Even republicans got in on the act. Amid all the bunting, brass bands and sausage rolls marking the betrothal of the next-but-one king and his queen, there were spirited counterblasts in the form of Not The Royal Wedding parties in Hebden Bridge, Bristol and London.
But they were in the minority. Although it looked at times over the past few months as if apathy might have carried the day, large numbers from all corners of the realm found themselves swept along with the spirit of the occasion, rekindling memories of past royal celebrations that, following the death of Diana, Princess of Wales, many believed might never be repeated.
Nowhere were the celebrations more intense and traditional than in the new Duchess of Cambridge's home village of Bucklebury, Berkshire, where hundreds packed into her former local pub and enjoyed Morris dancing and lamb racing on the green.
Those who gathered in Liverpool, where a giant screen had been erected at Chavasse Park, were disappointed when a technical fault blacked out proceedings at the crucial moment. There were no such problems in central Manchester, where the ceremony was relayed live to hundreds, who cheered as the couple exchanged vows.
In the West Country, revellers began gathering at 6am at the newly restored Grand Pier in Weston-super-Mare while in Plymouth, Devon, 1,000 gathered on Armada Way to watch the ceremony, setting out deck chairs and picnic tables. At Ventnor on the Isle of Wight a royalist, Anne Turner, painted the side of her terraced home with a giant mural of the happy couple.
In Alcester, Warwickshire, around 4,000 people gathered for a mass picnic and to witness members of the town's manorial court parade through the town in ceremonial regalia. It was a similar story across England. Even in Hull, which had been due to stage no street parties whatsoever, a late rush saw six parties arranged.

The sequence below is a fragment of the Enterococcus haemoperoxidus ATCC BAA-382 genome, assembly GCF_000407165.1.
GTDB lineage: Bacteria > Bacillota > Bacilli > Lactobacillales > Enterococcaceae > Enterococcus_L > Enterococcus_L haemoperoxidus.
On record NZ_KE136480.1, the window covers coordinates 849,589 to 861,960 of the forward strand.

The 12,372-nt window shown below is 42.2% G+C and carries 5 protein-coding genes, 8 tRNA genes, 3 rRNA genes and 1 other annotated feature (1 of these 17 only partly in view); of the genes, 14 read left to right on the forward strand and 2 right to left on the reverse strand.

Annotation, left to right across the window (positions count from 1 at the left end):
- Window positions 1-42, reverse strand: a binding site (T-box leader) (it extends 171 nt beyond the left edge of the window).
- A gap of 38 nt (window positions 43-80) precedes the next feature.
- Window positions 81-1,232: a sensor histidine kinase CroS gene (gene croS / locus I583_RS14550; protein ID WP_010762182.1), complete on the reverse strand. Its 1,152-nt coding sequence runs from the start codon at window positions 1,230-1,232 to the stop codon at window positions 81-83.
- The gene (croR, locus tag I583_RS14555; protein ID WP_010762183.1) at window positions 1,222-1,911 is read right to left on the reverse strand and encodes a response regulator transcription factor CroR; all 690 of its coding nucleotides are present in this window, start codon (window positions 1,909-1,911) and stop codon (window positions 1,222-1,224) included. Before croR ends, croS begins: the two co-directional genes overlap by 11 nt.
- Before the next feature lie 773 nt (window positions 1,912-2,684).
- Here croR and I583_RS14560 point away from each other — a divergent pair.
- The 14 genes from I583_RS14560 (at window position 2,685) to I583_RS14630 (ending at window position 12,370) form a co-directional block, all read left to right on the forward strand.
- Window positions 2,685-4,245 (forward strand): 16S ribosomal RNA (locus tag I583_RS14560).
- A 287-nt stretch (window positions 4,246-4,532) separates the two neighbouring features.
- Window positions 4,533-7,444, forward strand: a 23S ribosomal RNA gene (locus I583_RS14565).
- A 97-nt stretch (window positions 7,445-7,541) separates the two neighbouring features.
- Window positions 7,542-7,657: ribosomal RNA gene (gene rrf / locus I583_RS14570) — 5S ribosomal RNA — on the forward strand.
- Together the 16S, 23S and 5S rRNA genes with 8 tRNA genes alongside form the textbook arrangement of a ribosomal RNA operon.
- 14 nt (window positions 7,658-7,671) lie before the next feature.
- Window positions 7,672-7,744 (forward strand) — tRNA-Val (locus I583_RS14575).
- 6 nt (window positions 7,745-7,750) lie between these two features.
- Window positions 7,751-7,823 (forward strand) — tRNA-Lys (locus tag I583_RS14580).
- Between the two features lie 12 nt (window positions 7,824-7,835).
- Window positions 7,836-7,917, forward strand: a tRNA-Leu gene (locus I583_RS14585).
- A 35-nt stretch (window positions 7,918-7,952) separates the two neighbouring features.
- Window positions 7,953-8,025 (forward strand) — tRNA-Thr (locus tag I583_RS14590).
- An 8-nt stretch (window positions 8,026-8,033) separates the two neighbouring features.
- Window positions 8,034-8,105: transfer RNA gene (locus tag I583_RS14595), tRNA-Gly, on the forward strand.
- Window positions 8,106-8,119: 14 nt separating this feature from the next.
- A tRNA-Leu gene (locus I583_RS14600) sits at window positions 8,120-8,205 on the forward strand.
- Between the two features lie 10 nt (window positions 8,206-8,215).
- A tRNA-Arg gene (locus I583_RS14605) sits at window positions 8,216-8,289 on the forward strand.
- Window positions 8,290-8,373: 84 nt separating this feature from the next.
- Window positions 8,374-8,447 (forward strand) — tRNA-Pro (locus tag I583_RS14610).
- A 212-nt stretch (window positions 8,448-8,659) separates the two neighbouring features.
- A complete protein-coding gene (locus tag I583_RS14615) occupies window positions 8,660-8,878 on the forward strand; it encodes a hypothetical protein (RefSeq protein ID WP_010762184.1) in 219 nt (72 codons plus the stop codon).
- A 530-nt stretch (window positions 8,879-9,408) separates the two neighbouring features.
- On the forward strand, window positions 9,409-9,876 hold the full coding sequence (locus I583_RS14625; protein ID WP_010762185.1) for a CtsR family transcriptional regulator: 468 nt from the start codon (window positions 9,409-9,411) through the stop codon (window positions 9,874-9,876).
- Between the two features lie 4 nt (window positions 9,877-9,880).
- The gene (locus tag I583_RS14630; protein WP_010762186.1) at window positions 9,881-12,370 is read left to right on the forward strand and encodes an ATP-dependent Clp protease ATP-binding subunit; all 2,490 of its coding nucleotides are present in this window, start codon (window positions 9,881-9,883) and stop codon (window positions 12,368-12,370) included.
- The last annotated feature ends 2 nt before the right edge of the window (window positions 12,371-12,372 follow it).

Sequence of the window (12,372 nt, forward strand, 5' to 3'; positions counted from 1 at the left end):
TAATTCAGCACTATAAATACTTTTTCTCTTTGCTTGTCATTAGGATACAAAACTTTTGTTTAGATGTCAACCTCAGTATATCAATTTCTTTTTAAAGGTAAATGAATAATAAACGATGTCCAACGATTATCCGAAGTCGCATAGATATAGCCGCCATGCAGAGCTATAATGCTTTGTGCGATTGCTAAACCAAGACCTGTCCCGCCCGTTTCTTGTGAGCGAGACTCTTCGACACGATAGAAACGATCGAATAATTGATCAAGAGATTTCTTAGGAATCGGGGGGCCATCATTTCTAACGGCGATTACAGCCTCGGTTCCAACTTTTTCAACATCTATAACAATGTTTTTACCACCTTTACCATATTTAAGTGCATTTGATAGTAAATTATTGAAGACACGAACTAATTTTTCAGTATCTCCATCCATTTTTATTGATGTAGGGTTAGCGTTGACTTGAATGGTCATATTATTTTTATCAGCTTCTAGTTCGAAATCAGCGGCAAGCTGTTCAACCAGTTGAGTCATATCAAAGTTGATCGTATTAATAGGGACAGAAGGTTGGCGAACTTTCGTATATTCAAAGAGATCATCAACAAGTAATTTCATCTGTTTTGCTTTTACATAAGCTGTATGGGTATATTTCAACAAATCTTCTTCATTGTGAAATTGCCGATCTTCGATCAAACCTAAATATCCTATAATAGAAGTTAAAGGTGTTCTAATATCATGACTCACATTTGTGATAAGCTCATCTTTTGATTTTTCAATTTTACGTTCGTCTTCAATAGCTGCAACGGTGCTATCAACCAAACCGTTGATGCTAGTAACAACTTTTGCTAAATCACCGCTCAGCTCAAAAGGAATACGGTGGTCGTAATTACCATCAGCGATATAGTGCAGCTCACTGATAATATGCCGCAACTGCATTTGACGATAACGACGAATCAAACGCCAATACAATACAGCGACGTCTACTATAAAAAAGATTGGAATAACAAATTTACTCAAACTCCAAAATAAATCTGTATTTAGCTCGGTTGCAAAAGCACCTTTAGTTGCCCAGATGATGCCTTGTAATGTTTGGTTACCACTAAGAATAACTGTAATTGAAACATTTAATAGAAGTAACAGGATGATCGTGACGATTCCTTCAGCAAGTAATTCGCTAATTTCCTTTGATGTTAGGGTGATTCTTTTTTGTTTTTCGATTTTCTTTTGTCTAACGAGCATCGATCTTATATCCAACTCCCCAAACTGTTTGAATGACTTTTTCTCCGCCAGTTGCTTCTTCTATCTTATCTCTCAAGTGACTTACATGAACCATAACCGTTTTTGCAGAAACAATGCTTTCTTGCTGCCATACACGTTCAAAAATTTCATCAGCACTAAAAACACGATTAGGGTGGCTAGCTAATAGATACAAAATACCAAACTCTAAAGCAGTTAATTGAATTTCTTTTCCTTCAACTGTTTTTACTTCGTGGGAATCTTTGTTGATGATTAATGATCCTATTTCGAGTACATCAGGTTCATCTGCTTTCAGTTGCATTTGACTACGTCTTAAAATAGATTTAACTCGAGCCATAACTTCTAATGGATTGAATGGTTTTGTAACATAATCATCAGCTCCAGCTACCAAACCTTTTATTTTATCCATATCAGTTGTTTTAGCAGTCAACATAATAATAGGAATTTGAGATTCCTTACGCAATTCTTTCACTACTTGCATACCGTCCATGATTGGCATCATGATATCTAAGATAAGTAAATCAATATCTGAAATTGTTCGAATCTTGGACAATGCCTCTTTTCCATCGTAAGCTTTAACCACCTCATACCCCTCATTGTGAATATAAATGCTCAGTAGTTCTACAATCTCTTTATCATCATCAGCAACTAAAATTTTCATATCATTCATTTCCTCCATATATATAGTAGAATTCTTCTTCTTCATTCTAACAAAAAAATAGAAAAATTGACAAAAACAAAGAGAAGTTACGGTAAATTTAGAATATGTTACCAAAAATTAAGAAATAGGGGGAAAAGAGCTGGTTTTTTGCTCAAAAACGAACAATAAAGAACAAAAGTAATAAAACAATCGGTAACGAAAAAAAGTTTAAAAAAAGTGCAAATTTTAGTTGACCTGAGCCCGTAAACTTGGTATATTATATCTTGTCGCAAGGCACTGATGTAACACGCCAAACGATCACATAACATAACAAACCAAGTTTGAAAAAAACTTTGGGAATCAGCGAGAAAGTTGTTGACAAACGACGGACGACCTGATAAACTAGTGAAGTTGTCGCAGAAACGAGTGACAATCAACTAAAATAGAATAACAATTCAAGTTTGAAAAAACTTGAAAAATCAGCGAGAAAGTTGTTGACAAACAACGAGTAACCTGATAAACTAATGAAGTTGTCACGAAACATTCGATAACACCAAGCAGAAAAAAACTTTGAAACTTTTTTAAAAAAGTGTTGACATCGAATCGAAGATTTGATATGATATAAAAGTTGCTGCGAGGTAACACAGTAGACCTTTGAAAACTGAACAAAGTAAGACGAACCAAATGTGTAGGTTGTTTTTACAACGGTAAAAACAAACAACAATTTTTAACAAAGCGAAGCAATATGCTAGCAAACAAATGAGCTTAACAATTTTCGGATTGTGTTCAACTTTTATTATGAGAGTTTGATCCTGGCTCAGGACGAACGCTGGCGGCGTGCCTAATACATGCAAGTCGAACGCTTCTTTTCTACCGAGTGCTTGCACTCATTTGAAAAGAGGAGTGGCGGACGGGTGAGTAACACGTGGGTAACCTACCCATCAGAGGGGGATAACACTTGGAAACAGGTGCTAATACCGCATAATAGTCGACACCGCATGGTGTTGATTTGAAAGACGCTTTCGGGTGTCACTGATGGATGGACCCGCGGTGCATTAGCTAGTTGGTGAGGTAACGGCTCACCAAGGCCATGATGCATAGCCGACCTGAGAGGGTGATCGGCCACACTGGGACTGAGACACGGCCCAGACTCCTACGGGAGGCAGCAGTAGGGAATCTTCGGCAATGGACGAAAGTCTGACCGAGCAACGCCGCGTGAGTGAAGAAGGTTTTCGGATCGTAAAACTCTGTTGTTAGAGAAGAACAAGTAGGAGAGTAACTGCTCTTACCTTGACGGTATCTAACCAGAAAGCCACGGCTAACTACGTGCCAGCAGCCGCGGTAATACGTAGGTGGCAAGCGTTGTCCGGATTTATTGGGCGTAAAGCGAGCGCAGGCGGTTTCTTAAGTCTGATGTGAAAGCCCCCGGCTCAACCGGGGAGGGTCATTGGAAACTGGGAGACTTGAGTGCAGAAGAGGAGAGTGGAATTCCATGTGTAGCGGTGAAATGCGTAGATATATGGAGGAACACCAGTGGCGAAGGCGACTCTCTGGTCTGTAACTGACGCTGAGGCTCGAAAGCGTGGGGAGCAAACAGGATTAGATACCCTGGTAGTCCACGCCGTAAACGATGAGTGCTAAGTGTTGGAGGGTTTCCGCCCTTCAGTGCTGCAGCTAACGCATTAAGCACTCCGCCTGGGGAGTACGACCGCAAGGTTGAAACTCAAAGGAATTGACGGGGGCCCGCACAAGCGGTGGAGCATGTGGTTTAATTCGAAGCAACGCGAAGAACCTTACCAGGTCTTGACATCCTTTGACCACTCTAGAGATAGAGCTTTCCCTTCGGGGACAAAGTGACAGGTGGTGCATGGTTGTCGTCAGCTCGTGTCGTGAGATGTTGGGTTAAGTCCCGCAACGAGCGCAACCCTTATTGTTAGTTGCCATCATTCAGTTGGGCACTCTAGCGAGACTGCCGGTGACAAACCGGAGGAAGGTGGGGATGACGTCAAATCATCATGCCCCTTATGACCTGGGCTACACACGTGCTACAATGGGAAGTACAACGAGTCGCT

The day was marked with particular gusto in Anglesey where Prince William is stationed, and where the couple will set up home together. More than 2,000 people gathered at the blustery Anglesey Agricultural Showground where the wedding was shown on two giant screens. Street parties were common across the rest of the principality, but 100 locals from Pentrebane in Cardiff chose to ignore the event altogether, organising a mass outing to a theme park instead. In Northern Ireland, parties got underway in the loch-side town of Carrickfergus in Co Antrim, of which William now enjoys the new title of Baron.
At St Andrews in Fife, where the couple met while at university, students and locals crowded into St Salvator's Quadrangle. However, in Glasgow, police and council officials urged party-goers to stay away from an unofficial gathering in Kelvingrove Park which had been organised through social-networking websites.
It was a different story in Edinburgh where 200 anti-monarchists marched down the Royal Mile chanting republican slogans. Protesters gathered outside Holyrood House, the Queen's official residence in Scotland. One placard said: "Let them eat cake".
Gerry Corbett, a member of the Scottish Socialist Party, said: "As individuals, I don't really care about the royal family. We believe in a republic where people are elected, not some unelected monarchy. At a time when there are massive budget cuts, this is a distraction."